Meanwhile, the European Union continues to block attempts by some sixty World Trade Organization (WTO) members to waive Trade-Related aspects of Intellectual Property Rights (TRIPS) for technologies needed to prevent, contain, or treat COVID-19. Even as over 100 low-income countries support this proposal, many high-income countries (HICs) continue to oppose it, delaying progress in the WTO’s TRIPS Council. The refusal to remove barriers places undue pressure on health systems around the globe that are already on the verge of collapse.

The path HICs have taken is solely narrow self-interest and apathy. Instead of developing a rights-based approach, they’ve taken to charity – which is just an extension of the colonial mindset to exert control and power.

Then those same HIC governments leverage their “charity” – boasting they’ve provided for ‘poor countries.’ The reality is that LICs have rejected over 100 million vaccine doses because they were close to expiry, or because they didn’t have the infrastructure required to store and deliver vaccines. Meanwhile, Western countries have perpetuated a global imbalance in healthcare staffing by ramping up their recruitment of healthcare workers from LICs. In terms of population, HICs have on average 10 times more nurses than LICs. Thus, the cycle of inequity continues.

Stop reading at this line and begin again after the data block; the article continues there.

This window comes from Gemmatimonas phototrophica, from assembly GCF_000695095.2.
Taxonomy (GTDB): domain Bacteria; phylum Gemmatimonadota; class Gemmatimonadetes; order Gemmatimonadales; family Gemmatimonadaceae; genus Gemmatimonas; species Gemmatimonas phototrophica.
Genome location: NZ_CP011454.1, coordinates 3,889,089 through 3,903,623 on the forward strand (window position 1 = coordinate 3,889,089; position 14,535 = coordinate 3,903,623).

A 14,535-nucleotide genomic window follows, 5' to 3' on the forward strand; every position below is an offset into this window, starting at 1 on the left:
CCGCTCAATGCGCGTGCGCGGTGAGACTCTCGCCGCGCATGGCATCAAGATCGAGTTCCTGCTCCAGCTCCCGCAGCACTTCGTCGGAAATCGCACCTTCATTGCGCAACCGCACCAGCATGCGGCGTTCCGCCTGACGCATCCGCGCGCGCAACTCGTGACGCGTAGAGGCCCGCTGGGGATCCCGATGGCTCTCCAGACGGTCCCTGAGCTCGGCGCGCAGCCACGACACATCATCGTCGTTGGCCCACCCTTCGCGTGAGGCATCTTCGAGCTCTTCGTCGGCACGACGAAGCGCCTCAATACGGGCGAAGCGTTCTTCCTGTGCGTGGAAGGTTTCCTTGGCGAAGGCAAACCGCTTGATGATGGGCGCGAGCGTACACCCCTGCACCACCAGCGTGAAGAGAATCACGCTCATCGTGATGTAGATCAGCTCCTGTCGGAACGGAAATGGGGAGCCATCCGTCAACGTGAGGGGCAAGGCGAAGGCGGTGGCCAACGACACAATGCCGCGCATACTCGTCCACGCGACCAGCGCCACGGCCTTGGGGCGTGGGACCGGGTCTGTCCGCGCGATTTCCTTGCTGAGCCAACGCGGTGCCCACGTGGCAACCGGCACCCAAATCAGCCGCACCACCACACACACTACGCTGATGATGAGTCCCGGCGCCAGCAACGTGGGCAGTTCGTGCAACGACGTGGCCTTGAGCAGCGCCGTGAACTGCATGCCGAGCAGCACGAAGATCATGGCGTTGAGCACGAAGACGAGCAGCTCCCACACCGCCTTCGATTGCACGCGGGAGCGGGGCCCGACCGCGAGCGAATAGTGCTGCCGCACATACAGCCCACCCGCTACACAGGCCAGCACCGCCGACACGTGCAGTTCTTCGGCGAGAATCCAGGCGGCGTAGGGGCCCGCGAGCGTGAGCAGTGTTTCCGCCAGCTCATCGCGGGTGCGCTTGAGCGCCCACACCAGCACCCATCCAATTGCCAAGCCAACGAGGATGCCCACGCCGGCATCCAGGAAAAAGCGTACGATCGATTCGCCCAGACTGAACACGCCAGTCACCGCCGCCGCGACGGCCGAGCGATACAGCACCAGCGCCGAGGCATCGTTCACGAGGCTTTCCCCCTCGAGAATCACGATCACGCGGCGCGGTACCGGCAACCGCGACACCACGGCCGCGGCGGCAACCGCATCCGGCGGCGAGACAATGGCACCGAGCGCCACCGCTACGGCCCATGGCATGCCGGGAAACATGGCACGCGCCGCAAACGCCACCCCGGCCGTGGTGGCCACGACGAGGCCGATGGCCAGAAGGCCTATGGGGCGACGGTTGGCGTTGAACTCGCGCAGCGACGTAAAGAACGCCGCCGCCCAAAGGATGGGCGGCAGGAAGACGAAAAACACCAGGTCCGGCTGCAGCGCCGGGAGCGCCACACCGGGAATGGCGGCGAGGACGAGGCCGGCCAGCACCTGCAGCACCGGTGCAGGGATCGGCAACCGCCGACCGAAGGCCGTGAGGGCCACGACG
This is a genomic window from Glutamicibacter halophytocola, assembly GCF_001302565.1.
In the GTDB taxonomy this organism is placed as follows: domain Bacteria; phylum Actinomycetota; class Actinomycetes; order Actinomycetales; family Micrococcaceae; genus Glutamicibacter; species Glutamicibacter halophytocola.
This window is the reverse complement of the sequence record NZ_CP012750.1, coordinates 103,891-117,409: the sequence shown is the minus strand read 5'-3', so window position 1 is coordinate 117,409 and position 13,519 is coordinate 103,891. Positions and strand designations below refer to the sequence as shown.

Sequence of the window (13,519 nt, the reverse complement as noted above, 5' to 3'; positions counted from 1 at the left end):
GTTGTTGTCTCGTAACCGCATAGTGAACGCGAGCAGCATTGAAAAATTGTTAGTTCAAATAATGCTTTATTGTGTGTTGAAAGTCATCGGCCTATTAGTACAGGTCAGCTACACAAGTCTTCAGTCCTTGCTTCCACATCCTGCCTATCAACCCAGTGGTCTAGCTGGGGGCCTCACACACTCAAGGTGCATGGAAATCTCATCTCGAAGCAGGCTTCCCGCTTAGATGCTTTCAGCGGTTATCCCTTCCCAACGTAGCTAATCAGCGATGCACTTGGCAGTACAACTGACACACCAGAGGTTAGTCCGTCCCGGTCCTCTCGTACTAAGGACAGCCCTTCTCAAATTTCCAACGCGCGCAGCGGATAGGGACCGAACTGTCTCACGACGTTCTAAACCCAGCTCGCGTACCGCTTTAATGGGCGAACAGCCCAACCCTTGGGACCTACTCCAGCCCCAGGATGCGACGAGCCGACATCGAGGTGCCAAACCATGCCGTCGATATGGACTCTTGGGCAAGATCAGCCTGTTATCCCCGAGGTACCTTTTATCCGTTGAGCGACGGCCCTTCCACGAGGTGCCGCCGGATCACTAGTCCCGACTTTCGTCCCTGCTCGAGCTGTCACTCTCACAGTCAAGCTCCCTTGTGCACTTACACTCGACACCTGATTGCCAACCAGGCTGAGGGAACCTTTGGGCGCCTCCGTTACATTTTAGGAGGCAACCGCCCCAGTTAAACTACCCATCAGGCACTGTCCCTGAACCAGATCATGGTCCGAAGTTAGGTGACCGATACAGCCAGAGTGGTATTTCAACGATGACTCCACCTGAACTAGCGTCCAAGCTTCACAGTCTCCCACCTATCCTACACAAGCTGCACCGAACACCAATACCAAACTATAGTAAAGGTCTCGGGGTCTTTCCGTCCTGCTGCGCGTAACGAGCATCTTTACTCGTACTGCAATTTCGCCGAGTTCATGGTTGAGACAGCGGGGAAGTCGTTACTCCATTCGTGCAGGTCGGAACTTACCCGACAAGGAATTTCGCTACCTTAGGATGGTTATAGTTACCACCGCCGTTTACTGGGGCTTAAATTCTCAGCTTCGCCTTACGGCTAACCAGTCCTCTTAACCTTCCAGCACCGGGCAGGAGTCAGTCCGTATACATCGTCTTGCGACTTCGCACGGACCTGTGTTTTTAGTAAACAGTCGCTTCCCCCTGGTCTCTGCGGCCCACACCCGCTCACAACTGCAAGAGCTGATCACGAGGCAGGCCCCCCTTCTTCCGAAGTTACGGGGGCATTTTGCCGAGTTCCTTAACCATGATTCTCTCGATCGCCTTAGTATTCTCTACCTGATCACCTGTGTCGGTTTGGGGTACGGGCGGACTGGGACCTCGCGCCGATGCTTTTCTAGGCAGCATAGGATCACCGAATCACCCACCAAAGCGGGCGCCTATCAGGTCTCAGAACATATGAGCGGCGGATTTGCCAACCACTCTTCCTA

HICs don’t seem to realize the colonization of global health has consequences for everyone – as we’ve seen with the Delta and Omicron variants. Currently, the high level of omicron transmission is leading to supply chain issues and staffing shortages across the U.S; we can’t ignore the pandemic and then wonder why grocery store shelves are empty, prices go up, schools go to remote learning, or our surgeries get rescheduled because hospitals are overwhelmed.

To make meaningful changes toward decolonizing global health and health equity, we must recognize that decolonization is in the global best interest.

We will only see a real end to the pandemic when the scales are balanced and HICs move towards empowerment. This requires public health leaders and those in decision-making to continue raising their voices; work tirelessly to strengthen systems by sharing technology and expanding manufacturing and delivery mechanisms in LICs; and relinquish power in favor of solidarity to balance the scales.